If you are beloved Korean filmmaker Lee Chang-dong, you are having one hell of a good week.
First, your 2007 masterpiece Secret Sunshine has not only found its way into the Criterion Collection this week, but thanks to Kino International, the much adored Korean auteur’s latest effort, the 2010 (or for many 2011) stunner, Poetry, has hit Blu-ray as well. And you better have some money, because Poetry joins the aforementioned Criterion-approved film as some of the best bits of Korean cinema produced in this still young century.
Poetry follows the story of Yang Mija. A nearly 70-year old grandmother and maid, Mija uses her small earnings from her day job to not only take care of her angst-ridden grandson, but also start taking a poetry class at a local community college. Told to right down notes of things that she sees, Mija discovers not only the nature surrounding her, but also that her grandson has joined in his friend’s routine raping of a female classmate. After this young woman kills herself, the parents of the boys agree to pay a monetary cost to get out of jail time. However, Mija doesn’t see that as fitting, and looks to bring these boys to justice.
With similar thematic discussions as the Criterion release Secret Sunshine, the true star of this film is Chang-dong and both his work within the narrative, as well as on screen. Lee is a director with a keen eye set on the idea of grief and what it does to people, and his amazing sense of naturalism plays perfectly side by side with this narrative. Lee allows his performers and his narrative to truly breath, allowing for moments of silence and in many ways reflection by the viewer and those on screen, making this film very much a bit of cinematic, and excuse the use of a film’s title in a review, but poetry.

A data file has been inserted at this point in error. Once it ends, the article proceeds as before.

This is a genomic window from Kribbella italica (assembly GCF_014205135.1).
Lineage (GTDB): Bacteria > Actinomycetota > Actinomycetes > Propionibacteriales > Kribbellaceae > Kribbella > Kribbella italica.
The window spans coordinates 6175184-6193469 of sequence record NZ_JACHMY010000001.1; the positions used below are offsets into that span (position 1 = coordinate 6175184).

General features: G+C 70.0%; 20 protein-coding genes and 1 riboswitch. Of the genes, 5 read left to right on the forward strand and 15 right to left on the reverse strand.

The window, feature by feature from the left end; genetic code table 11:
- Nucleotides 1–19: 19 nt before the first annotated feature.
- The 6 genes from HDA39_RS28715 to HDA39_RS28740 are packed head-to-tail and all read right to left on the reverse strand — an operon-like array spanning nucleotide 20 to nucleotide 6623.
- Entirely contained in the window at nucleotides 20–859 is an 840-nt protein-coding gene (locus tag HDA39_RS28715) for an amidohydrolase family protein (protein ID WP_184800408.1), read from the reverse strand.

Featuring stunning cinematography from Hyun Seok Kim, the film’s visual palette allots the viewer so much inherent emotion, that given the empathy that one feel’s for the lead and the narrative as a whole, you will find yourself enthralled in every second of this film. Lee doesn’t allow for the viewer to ever feel too comfortable within the film, as the ambience that sets in is often shaken by these rash and shocking bit of action, culminating in a great story that one can’t ever feel truly comfortable and at ease. From the film’s opening frames, you’ll find that this film never truly goes where one expects it to, and for that, one must be truly thankful, as it makes for a brilliant bit of cinema from one of today’s truest poets.
Iconic Korean thespian Jeon-hie Yun, coming out of retirement for this project, gives what can only be described as a revelatory performance for those unfamiliar with her work, and one that, for fans, confirms her status as one of Korea’s greatest actresses. It’s such a deeply moving and powerful performance, while being also unpredictable, and without any pretentions of being something too melodramatic. Nothing the character does seems out of place, even during these seemingly out of place outbursts, making for a wholly enthralling performance, and one that is set to be one of the best performances you’ll see all year.
The film isn’t without flaw however. Clocking in at just around 140 minutes, the film does feel a bit overlong, as the pacing is quite slow and melodic. I found this to be engaging throughout the feature, but for fans of stories with a bit brawnier of pacing, this may not be the greatest of routes to go with. Also, I found the performance of the main teen lead to be quite one note and a bit odd given the film’s overall narrative and style. It’s not an awful turn, I just found it to be a bit odd. That said, with relation to Yun’s performance, I think it may in many ways aid in the believability and the reward the viewer will feel with the film’s conclusion.
Overall, Poetry is simply one of the best film’s of 2011. It’s a moving portrayal of a woman dealing with life in general, and through a new outlet giving her a new voice in life. Beautiful, engaging, and more than rewarding, Poetry is a must own for every cinephile. The release is top notch as well. Kino’s Blu-ray looks and sounds top notch, and along with an interview with actor Ahn Nae-sang (who plays the father of a boy named Kibum) and trailers, there is a really great making-of documentary. It’s a great release, for one of 2011’s great films.